Imagine Hearing a Child Close to You Utter The Words, "Someone touched me."

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Imagine your child, grandchild, niece, or nephew sharing a secret that a person you trust has sexually abused them.  
“Those three words, ‘someone touched me’, turns your whole world upside down,” said Sharon De Boer, executive director of the Child Advocacy Centers in Rutherford and Cannon Counties.  “Child sexual abuse is every parent and grandparent’s worst nightmare.” 
Yet in the midst of the devastation, parents and grandparents reach out to the Child Advocacy Center and the Child Protective Investigative Team for help for their children.  In the last 13 years, the Child Advocacy Center has helped over 12,500 individuals in Rutherford and Cannon Counties—including parents, grandparents, and children.
“The national statistic is that 1 in 10 children will be sexually abused before their 18th birthday,” said Jennifer Gamble, Family Services Coordinator at the Child Advocacy Center, “When you think of your child’s school classroom, if there are 20 children in the class that means that two of those children will be sexually abused.” 
Every day, Gamble listens to parents and grandparents share their pain of having a child who has been sexually abused.  Gamble connects them to community resources, such as the Guidance Center and private therapists for counseling for their child and Our Kids Clinic for forensic medical exams. 
She helps some parents who not only have a child being abused, but are an abuse victim themselves, to be referred to the Domestic Violence Program. She refers parents who were sexually abused as a child and never told anyone, to therapists who help adult survivors of child sexual abuse. 
Gamble shares information with families about the Child Sexual Abuse Children’s Groups and the Non-Offending Parents groups. 
 “The child sexual abuse children’s groups are a wonderful opportunity for children to heal,” Gamble said. 
De Boer said, “A child feels like they are the only child in the world that this horrible thing has happened to.  When they walk into the children’s group they realize that they are not alone.  There are other children who have been abused too.  Children in the group are in different stages of the healing process and that gives the child hope that they too will heal from the trauma and victimization of the abuse.” 
“When your child has been sexually abused, it is devastating for parents and grandparents,” De Boer said. “Most parents had no clue it was happening.  They feel embarrassed and ashamed that their child was abused.  They feel betrayed by the person who harmed their child.”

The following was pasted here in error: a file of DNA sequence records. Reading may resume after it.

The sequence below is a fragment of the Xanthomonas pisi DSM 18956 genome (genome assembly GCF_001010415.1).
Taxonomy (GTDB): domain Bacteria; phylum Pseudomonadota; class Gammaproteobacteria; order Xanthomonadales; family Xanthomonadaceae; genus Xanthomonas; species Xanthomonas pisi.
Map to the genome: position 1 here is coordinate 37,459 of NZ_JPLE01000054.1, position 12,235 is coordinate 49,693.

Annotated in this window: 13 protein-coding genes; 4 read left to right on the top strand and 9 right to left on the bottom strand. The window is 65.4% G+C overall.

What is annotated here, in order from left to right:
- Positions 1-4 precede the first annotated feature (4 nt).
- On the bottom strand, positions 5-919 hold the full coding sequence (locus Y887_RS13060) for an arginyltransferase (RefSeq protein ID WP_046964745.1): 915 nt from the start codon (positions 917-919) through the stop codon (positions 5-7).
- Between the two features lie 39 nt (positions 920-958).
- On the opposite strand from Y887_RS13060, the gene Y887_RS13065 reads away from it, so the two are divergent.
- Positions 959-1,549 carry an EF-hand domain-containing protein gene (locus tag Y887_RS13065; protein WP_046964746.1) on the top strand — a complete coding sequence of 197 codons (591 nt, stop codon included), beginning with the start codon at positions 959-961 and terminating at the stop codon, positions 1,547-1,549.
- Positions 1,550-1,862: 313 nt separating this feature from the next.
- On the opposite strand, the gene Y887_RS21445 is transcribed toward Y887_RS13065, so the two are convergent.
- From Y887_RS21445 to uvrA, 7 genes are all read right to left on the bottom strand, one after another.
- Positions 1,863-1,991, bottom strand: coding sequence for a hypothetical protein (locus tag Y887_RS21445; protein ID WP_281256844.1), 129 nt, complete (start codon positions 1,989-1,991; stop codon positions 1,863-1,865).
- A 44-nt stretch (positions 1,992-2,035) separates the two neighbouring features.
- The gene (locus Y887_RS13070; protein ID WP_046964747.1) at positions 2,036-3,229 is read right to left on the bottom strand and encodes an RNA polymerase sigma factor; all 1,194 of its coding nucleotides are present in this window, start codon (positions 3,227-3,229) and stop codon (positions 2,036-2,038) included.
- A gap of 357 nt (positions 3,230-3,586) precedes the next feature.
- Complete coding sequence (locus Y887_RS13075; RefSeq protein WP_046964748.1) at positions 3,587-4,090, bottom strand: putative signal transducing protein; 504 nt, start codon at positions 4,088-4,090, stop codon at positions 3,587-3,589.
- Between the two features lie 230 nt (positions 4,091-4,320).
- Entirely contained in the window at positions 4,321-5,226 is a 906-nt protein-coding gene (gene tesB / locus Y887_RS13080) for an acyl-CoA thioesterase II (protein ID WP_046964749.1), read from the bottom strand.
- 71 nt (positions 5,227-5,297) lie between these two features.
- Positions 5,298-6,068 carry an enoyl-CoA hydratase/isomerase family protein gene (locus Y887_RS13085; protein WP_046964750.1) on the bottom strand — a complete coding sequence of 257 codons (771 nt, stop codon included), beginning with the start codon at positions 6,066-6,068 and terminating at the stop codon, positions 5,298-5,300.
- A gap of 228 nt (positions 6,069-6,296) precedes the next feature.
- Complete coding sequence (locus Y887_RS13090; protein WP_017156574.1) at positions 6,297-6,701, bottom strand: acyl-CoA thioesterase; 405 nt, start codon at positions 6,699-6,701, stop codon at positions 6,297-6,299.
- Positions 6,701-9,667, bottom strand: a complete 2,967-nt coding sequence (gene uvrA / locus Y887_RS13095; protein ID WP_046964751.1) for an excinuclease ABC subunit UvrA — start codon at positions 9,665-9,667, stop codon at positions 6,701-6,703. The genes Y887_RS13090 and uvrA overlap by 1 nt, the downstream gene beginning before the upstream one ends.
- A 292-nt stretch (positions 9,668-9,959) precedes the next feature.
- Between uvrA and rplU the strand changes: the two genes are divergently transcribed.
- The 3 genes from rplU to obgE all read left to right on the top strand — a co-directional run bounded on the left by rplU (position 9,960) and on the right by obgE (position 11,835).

“Parents are devastated that their precious child, the person they love the most in their lives, has had their innocence shattered.”  
The non-offending parents’ groups give the parents an opportunity to meet other parents who are having the same experience, share their pain, and learn coping skills for themselves and their children. 
“My job is to listen to children,” said Samantha Richardson, the Child Advocacy Center Forensic Interviewer.  While Gamble is talking to the parents and grandparents, Richardson listens to children describe the most horrific thing that could ever happen to a child — child rape.   
Richardson has a degree from MTSU in child development.  She knows exactly what questions a child has the ability to answer based on their developmental age.  Richardson has been extensively trained how to listen to children and how to ask questions in a non-leading way. 
A law enforcement detective and a Department of Children’s Services case manager are in the next room observing the forensic interview.  Richardson takes a break during the interview and the detective and case manager field her additional questions that they need answered as part of the investigation. 
Department of Children’s Services gives the Drug Endangered Children Coordinator, Amanda Pruitt, approximately 50 new drug endangered children cases per month.  Pruitt assists parents who want to stop using drugs by doing alcohol and drug counseling, making referrals to alcohol and drug treatment centers, relapse prevention, communication and parenting skills education, anger management, and stress management.  She helps children learn new skills to cope with their family member with addiction issues. 
Pruitt said, “Many parents cannot get off drugs alone.  They need help to do it.  The Child Advocacy Center is here to help.” 
More Information
For more information, please contact the Child Advocacy Center of Rutherford County at (615) 867-9000 or the Cannon County Child Advocacy Center at (616) 563-9915.
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